Since the crew couldn't get access to the hold during flight, the captain announced they would make an unscheduled landing at the nearest airport—in Denver, still an hour away. "The wait was agonizing," says Bell. "I was thinking the worst. Then I thought about how strong-willed and stubborn Dakota is." When they landed, Bell and the captain went to the tarmac, where Dakota was shivering but okay. With the pilot's blessing, Bell carried Dakota back onboard in his arms. "As soon as I passed the first-class cabin, everyone in coach started to clap and cheer," he says. And after they landed in San Jose, just 30 minutes behind schedule, "one woman was almost in tears," says Bell's pal Dawn Myers, who met the pair at the airport. "She said, 'I'm so glad the dog is okay' " Although Bell wasn't offered compensation, he isn't angry about United's error, which was discovered by an employee after the plane had taken off. "I'm just happy about what the pilot did," he says. "It cost United a lot of money to divert the plane." But the next time he and Dakota travel, he says, "I'll drive or take Amtrak."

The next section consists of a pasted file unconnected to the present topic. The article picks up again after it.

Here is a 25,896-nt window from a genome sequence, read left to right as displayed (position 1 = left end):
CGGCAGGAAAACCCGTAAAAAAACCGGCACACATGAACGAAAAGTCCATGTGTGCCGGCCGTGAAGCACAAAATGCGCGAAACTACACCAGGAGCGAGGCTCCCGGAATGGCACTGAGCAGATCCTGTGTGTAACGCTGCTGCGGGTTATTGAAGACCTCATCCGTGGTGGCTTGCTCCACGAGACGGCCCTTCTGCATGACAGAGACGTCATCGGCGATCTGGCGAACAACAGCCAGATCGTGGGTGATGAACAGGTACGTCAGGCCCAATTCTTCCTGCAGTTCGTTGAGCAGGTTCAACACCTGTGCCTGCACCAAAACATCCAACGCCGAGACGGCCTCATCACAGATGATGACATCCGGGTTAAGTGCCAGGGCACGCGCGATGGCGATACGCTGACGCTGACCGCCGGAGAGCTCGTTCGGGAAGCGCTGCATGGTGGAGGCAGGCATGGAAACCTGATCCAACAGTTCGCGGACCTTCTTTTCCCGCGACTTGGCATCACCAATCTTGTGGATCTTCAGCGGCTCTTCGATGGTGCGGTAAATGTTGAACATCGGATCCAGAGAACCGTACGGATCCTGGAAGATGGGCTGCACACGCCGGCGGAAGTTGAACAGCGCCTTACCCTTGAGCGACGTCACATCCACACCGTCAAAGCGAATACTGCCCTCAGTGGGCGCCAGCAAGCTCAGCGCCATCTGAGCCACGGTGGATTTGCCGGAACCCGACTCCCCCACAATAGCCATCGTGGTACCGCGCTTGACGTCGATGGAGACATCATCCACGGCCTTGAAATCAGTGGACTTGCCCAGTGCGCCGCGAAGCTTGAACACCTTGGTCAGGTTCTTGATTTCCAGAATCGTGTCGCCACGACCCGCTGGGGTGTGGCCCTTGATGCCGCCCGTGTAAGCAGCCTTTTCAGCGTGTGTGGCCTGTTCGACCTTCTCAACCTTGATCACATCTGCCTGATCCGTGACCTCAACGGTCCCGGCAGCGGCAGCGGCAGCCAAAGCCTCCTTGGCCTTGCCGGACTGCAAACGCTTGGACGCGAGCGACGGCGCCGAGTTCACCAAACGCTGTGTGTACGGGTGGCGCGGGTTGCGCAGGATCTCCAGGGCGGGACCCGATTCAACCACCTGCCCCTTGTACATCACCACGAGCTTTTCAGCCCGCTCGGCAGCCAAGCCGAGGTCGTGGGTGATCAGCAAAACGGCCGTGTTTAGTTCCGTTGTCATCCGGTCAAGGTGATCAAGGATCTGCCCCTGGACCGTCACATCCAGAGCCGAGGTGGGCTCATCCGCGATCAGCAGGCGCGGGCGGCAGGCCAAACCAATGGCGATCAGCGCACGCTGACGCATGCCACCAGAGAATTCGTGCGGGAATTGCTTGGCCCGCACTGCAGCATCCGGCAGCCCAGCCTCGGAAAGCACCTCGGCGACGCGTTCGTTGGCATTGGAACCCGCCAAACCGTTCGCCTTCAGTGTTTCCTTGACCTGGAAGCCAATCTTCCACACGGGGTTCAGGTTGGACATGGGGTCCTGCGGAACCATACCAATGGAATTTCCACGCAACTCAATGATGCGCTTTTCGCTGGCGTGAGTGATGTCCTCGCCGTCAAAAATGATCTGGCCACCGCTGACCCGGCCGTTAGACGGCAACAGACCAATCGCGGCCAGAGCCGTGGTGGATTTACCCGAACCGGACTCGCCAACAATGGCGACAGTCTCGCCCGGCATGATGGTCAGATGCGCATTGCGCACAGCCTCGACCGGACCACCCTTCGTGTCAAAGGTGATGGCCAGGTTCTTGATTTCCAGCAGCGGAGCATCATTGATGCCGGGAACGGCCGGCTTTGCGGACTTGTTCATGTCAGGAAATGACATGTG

The news came midway through United Airlines Flight 231, from Washington, D.C., to San Jose, Calif., on June 3, when the captain summoned Mike Bell to the cockpit. Dakota, Bell was told, his 10½-year-old Basenji, was not in the heated area of the cargo hold reserved for pets. Instead, the dog had been mistakenly put in a dark, freezing-cold baggage section. "The pilot said that he didn't know if Dakota was alive or not at that moment, but that if we continued to San Jose, he wouldn't make it," recalls Bell, 38, a software quality-assurance manager in Santa Clara. "I was speechless. My eyes were getting watery."